Cover image for Iris
Marsh, Jean.
Personal Author:
First U.S. edition.
Publication Information:
New York : St. Martin's Press, 2000.

Physical Description:
344 pages; 22 cm
Format :


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X Adult Fiction Central Closed Stacks

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Iris isn't quite a call girl...but she doesn't mind accepting cab fare back to the dismal family flat, or little gifts, or champagne in heady and glamorous restaurants. She lives dangerously and soon she finds herself plunged into a time when innocence is lost, and ignorance is no defense.

Reviews 2

Booklist Review

Iris is a 17-year-old Audrey Hepburn look-alike who has attached herself to the seedy elite of postwar London. Although she eagerly takes money for escorting gentlemen to lavish parties, she doesn't fully grasp her demeaned position. She relishes the wealthy surroundings and badgers her new "friends" to take her to expensive restaurants. A poor girl from the slums, she manages to almost fit in among the snobs and dandies, occasionally earning their respect and admiration with her gumption and youthful exuberance. A likable and complex heroine, Iris is charming, strong, and witty but also frustratingly naive. As she innocently dismisses every crude comment or sneer that is directed her way, the sense of impending disaster increases. Marsh stays a half-step ahead of the reader so that one is pretty sure of what's in the offing but not positive. This is a wonderful device that allows Marsh's audience to experience Iris' excitement even when that thrill clouds an instinct for danger. --Kristin Kloberdanz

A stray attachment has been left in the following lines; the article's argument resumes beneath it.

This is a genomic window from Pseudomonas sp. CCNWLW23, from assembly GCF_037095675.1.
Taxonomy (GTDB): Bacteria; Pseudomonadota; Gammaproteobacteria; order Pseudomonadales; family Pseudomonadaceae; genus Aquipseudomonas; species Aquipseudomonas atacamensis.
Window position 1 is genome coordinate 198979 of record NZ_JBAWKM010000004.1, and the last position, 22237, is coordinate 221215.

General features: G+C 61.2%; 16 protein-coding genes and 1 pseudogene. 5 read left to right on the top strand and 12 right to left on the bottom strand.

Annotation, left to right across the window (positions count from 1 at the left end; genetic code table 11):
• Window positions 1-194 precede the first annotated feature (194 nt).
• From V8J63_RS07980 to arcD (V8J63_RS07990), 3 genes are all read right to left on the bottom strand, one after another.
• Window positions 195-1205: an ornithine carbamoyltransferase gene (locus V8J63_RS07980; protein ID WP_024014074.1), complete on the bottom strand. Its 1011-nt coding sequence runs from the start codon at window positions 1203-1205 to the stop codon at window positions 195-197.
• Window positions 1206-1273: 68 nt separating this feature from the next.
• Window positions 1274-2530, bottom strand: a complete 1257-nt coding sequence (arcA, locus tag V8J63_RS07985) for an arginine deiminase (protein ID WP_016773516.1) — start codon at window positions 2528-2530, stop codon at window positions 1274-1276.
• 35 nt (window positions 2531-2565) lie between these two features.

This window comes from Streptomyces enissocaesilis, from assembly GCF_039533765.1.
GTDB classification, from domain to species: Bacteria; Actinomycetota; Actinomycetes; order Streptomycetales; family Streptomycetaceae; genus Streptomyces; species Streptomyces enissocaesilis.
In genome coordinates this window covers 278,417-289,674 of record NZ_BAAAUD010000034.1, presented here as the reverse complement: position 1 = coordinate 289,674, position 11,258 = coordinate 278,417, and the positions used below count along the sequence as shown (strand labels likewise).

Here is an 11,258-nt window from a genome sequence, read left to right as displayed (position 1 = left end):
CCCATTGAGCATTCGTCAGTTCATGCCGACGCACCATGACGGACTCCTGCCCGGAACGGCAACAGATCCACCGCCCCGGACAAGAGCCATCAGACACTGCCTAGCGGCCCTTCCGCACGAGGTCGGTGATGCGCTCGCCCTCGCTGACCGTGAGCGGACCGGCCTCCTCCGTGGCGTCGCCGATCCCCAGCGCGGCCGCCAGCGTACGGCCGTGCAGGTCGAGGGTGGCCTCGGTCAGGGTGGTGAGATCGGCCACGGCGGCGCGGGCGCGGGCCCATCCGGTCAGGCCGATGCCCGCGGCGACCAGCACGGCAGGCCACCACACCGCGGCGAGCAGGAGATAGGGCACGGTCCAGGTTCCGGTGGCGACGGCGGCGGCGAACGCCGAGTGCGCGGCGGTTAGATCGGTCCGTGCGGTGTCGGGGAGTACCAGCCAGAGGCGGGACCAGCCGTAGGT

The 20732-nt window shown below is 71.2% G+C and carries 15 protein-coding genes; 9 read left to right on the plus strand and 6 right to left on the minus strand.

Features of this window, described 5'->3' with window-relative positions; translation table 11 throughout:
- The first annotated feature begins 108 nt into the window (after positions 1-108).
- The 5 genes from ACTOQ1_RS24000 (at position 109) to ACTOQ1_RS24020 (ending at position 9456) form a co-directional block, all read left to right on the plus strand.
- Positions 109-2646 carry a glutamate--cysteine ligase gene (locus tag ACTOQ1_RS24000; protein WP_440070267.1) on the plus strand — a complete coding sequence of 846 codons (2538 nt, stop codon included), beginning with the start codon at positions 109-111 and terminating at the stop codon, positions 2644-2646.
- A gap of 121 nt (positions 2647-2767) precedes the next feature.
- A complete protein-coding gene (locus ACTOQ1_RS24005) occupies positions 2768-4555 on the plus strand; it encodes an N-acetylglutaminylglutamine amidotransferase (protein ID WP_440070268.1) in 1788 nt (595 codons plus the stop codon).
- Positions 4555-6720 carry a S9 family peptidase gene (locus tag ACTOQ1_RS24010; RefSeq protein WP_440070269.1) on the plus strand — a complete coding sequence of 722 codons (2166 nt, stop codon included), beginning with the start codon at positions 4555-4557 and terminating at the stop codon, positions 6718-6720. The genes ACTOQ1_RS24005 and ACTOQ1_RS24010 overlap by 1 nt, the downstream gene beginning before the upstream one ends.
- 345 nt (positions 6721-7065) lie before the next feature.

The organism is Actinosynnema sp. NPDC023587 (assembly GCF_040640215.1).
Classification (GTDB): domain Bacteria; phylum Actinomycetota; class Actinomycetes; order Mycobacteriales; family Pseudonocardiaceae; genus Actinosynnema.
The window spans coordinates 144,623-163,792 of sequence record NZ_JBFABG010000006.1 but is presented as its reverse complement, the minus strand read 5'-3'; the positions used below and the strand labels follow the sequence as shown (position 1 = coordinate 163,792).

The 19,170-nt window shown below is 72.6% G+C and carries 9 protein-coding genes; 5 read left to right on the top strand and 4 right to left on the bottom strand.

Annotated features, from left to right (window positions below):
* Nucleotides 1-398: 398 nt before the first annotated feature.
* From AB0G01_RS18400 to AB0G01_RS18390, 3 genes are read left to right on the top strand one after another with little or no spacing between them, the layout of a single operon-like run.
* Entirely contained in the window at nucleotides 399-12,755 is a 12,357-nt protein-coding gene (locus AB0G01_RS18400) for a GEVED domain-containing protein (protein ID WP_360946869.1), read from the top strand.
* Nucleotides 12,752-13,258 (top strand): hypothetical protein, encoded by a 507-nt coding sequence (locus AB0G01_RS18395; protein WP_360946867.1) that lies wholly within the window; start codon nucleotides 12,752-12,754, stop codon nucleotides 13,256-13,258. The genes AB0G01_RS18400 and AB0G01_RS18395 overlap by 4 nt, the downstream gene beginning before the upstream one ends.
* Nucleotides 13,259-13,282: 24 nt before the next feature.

Publisher's Weekly Review

Upstairs, Downstairs creator Marsh compassionately depicts a stark postwar London through the eyes of 17-year-old "tart" Iris Winston, who shares with her pre-Beatles motherland a dangerous blend of innocence, na‹vet‚ and a kind of willful refusal to see things for what they are. Iris convinces herself she isn't really a prostitute, though she regularly accepts cab fare, dinner and small gifts in exchange for providing predatory men with sexual favors, as when she talks dirty to an MP over lunch. Her lifestyle, insouciant but rife with danger and humiliations, centers on hip clubs and expensive restaurants, in stark contrast to the gloomy family flat she returns to every night. The virginal, childlike Iris seems oblivious to what others think of her, but in one afternoon, everything changes. Five upper-class men with whom she had been sharing a midday drink take her to an apartment and gang-rape her. Iris keeps this brutal awakening secret as she continues to live party to party and pound to pound, wary of the city's underworld but finding a dubious security among gay friends and Mafia families. Marsh's measured plot takes a sharp turn when Iris becomes a stand-in for a famous actress and marries Peter, a sympathetic restaurateur. Thirteen years later, in 1965, their marriage is on the rocks. Peter leaves for New York while Iris runs their restaurant/club, where she encounters Michael, the brother of one of her rapists. Though Iris can trust Michael, the secret surfaces and she uses her organized crime connections to protect her reputation. The two disparate parts of Marsh's story are held together only tenuously, however, and elements meant to link the two, such as the London-New York mob subplots, seem contrived. Actress and novelist Marsh does, however, paint an affecting portrait of Iris's loss of innocence, backgrounded by sharp and vivid societal detail. (July) (c) Copyright PWxyz, LLC. All rights reserved